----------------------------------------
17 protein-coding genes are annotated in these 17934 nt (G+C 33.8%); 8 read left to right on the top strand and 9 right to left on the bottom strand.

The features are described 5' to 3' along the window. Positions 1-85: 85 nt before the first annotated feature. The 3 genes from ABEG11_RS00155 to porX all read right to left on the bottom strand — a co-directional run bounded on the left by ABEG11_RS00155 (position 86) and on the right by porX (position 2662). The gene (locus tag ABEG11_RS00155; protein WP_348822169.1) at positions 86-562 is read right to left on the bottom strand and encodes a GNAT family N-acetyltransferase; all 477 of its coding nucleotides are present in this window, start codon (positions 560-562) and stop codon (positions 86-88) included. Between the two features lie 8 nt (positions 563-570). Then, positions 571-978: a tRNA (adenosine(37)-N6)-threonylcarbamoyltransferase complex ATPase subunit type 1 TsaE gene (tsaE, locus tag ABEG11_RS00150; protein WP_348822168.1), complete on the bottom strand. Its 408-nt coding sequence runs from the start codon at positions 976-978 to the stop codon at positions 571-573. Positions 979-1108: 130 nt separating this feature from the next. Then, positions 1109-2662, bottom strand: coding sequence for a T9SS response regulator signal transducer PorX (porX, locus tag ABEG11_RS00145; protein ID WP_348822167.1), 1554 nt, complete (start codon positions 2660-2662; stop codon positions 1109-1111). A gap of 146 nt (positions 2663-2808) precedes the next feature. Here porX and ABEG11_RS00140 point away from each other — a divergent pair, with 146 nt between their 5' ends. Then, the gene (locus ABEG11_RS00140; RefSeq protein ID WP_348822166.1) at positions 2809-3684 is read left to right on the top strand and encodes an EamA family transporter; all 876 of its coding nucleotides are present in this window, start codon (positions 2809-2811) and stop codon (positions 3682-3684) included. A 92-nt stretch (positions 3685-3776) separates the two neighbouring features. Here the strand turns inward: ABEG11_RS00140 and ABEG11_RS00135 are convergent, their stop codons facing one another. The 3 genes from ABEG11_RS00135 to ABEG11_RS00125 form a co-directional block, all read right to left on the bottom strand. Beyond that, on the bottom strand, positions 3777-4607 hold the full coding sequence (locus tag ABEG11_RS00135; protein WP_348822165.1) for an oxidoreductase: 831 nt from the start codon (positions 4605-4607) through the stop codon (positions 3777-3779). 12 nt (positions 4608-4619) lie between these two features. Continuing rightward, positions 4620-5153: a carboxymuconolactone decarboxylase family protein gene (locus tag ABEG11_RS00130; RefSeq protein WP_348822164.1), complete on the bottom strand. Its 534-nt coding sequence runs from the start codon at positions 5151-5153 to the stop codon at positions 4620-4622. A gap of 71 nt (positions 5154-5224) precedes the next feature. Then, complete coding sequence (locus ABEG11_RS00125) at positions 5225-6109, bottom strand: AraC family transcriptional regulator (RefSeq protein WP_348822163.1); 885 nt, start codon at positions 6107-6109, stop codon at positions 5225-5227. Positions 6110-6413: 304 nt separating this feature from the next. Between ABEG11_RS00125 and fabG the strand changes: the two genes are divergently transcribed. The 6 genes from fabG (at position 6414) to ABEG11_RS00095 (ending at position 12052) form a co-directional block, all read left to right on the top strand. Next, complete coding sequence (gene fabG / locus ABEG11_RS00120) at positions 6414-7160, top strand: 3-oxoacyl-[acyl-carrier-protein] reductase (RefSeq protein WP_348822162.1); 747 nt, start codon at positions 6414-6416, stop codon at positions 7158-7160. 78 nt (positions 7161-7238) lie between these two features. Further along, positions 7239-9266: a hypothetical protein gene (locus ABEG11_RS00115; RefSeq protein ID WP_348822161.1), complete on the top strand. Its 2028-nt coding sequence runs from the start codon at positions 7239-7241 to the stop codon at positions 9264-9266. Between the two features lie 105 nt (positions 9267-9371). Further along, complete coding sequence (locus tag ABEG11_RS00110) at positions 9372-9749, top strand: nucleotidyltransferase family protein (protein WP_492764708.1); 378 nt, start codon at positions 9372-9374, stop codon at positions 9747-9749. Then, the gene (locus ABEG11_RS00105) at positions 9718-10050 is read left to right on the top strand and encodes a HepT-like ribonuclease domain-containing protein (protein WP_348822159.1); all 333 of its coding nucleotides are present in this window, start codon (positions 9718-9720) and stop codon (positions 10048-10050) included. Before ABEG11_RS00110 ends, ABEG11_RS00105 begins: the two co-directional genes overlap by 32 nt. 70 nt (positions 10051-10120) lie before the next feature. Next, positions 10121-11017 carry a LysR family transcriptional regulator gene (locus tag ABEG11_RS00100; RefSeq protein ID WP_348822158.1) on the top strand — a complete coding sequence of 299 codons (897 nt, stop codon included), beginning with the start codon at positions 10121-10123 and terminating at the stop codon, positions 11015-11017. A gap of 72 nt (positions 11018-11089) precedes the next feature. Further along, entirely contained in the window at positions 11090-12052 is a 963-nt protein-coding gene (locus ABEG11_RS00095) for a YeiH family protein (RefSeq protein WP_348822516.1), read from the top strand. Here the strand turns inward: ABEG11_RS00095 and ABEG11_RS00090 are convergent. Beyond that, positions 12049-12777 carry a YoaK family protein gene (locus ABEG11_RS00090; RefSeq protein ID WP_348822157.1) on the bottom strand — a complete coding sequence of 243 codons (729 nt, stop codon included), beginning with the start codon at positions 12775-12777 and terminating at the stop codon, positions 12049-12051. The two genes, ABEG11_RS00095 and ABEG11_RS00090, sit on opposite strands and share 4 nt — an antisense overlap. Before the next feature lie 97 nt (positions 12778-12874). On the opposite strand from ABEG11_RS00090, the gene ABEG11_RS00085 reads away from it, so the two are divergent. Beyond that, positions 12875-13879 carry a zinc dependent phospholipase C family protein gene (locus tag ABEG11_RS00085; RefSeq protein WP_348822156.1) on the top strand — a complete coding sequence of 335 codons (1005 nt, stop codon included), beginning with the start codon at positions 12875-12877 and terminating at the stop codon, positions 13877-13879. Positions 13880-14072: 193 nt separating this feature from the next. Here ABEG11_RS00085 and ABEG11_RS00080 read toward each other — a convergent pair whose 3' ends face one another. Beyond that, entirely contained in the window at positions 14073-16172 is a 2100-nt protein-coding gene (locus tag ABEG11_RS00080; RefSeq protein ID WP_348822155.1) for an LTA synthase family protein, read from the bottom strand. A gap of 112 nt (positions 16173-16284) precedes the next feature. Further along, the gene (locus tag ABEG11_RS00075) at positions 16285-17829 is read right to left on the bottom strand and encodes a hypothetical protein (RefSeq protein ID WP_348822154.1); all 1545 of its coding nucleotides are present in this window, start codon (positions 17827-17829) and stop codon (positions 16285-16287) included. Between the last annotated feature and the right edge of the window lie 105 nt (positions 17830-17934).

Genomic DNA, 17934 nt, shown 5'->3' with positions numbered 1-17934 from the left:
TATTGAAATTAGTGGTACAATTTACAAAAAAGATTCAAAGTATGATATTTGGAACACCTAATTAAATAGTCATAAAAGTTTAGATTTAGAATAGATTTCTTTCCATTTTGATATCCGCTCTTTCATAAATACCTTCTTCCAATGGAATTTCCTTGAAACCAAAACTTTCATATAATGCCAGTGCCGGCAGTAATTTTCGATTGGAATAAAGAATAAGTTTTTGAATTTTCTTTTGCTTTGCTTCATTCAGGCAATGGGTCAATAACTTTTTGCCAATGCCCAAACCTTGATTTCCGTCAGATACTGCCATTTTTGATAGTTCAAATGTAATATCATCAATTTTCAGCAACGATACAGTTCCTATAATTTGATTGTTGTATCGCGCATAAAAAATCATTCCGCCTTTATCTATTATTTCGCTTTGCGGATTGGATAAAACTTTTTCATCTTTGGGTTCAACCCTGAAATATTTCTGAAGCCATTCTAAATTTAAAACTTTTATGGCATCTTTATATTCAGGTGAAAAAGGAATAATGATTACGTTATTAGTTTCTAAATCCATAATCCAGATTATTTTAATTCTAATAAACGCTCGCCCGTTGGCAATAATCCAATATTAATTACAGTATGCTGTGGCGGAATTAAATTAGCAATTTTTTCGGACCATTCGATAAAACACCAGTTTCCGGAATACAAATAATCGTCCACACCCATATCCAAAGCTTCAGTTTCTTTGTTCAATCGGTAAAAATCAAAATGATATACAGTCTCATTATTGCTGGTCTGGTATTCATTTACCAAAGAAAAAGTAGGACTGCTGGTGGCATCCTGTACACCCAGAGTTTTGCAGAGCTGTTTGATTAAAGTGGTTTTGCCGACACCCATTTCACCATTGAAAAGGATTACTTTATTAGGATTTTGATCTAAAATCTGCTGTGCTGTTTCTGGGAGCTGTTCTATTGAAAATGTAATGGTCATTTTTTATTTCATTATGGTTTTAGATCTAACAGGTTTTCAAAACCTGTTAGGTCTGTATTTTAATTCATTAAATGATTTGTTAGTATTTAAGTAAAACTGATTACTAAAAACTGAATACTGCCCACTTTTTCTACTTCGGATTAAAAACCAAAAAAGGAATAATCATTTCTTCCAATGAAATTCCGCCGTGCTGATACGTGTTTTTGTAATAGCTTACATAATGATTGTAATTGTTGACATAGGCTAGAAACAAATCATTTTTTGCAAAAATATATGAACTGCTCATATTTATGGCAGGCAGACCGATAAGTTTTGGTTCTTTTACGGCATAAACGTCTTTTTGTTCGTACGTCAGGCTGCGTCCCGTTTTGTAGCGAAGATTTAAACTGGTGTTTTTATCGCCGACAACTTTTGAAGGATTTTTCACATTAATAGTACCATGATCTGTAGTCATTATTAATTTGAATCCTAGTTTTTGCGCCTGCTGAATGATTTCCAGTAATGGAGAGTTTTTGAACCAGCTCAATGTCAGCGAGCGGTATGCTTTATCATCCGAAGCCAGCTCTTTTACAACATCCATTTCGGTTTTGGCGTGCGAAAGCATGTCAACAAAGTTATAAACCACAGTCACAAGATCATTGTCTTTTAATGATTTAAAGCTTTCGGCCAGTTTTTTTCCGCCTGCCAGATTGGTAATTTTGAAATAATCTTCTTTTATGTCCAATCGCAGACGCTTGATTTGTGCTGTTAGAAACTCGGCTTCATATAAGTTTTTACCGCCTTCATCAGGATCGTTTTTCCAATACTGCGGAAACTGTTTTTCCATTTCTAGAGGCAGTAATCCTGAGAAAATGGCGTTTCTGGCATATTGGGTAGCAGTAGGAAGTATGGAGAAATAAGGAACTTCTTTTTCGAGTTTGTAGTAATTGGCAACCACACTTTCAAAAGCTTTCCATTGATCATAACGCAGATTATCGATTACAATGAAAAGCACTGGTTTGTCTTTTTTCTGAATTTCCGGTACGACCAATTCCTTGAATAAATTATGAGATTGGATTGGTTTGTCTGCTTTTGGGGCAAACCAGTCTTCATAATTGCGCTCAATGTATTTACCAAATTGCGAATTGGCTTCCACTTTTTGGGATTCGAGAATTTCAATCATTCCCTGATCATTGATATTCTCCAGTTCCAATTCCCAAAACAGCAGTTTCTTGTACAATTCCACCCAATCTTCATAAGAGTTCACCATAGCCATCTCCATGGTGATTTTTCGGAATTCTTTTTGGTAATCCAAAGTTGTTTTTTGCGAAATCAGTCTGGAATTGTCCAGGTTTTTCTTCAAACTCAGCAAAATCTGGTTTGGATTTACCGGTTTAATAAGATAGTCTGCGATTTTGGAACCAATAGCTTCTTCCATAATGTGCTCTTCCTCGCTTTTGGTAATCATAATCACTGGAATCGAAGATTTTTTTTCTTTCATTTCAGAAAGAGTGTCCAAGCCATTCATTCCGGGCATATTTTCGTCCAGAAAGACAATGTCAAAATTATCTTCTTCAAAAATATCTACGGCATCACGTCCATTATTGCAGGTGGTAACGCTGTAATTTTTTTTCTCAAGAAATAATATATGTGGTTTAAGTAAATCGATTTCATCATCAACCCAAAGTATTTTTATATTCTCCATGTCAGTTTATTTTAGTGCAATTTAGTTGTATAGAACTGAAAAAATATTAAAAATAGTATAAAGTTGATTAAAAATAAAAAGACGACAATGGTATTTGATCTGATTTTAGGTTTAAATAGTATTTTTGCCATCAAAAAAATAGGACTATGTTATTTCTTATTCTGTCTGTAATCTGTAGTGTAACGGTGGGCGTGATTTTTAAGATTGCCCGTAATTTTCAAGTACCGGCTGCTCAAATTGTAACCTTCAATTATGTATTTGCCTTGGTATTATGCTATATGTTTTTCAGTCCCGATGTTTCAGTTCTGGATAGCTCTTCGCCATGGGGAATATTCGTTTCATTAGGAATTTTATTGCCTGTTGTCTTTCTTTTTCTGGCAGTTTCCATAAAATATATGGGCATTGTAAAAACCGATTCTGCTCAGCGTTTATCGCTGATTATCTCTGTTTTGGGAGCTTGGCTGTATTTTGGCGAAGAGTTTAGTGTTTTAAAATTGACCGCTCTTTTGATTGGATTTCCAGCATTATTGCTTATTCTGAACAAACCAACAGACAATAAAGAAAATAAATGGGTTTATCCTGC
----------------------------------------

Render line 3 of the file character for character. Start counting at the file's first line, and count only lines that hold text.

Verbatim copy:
Genomic DNA, 17934 nt, shown 5'->3' with positions numbered 1-17934 from the left: